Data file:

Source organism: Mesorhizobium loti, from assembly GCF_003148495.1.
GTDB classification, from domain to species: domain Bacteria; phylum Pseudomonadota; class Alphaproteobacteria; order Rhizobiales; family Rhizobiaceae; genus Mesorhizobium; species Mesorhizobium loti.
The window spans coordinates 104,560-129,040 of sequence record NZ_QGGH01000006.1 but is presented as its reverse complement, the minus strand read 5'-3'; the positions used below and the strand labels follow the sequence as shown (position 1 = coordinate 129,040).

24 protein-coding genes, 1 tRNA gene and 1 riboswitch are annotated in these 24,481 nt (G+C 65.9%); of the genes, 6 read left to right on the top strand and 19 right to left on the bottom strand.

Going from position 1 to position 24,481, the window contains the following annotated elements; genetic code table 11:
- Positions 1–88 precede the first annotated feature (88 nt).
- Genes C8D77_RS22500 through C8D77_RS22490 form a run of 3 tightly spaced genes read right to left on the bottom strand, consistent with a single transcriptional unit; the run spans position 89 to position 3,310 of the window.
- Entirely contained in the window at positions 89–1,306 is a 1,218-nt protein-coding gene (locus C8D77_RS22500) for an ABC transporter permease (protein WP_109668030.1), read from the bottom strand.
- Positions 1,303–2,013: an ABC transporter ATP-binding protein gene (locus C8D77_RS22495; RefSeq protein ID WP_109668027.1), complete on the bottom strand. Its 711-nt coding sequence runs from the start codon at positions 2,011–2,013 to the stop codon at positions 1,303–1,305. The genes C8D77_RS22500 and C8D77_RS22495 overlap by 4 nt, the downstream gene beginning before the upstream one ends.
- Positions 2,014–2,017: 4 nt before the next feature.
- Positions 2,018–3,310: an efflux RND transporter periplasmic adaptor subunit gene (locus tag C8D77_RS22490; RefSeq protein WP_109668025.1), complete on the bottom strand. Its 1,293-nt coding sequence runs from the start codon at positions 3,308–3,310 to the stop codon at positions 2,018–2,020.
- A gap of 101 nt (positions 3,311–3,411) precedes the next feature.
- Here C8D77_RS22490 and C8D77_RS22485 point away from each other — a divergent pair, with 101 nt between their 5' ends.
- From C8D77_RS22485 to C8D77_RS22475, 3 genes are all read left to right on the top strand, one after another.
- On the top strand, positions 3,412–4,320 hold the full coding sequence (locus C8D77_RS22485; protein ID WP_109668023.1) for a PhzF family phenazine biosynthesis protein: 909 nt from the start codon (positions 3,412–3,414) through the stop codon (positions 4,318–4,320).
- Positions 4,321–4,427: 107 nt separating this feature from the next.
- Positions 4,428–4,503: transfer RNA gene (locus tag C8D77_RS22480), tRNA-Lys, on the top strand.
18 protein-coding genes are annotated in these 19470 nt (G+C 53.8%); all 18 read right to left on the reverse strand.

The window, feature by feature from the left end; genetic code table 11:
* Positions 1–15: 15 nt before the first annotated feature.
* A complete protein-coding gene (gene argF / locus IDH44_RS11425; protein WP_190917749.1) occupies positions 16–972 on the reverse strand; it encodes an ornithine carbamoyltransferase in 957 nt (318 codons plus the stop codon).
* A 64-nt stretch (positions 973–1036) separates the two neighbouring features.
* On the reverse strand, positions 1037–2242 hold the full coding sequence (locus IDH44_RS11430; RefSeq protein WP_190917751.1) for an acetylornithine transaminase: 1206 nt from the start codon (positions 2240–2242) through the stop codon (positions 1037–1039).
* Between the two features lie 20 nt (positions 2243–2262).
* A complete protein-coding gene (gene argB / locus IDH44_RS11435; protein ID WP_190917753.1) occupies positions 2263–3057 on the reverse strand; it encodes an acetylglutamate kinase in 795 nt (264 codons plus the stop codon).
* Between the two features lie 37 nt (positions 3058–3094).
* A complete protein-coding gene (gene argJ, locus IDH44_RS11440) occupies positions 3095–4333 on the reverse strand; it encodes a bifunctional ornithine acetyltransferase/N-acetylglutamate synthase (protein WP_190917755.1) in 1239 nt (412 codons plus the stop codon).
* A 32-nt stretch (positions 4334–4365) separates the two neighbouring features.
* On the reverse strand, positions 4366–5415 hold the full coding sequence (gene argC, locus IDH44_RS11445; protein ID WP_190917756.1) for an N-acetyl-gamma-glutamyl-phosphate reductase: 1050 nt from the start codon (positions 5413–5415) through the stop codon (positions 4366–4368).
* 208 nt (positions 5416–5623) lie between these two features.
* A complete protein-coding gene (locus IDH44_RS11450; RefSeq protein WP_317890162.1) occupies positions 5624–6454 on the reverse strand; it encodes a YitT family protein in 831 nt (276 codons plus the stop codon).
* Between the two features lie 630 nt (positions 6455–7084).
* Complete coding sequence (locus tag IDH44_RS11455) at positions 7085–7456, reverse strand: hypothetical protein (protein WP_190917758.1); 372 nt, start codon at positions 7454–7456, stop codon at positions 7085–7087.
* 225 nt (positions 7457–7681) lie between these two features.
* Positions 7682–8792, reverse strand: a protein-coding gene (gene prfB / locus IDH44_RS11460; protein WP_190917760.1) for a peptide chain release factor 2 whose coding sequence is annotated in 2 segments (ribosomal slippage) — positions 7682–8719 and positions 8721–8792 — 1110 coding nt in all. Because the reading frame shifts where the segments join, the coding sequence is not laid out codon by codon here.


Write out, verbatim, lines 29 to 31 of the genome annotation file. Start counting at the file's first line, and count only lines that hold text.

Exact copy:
* On the reverse strand, positions 4366–5415 hold the full coding sequence (gene argC, locus IDH44_RS11445; protein ID WP_190917756.1) for an N-acetyl-gamma-glutamyl-phosphate reductase: 1050 nt from the start codon (positions 5413–5415) through the stop codon (positions 4366–4368).
* 208 nt (positions 5416–5623) lie between these two features.
* A complete protein-coding gene (locus IDH44_RS11450; RefSeq protein WP_317890162.1) occupies positions 5624–6454 on the reverse strand; it encodes a YitT family protein in 831 nt (276 codons plus the stop codon).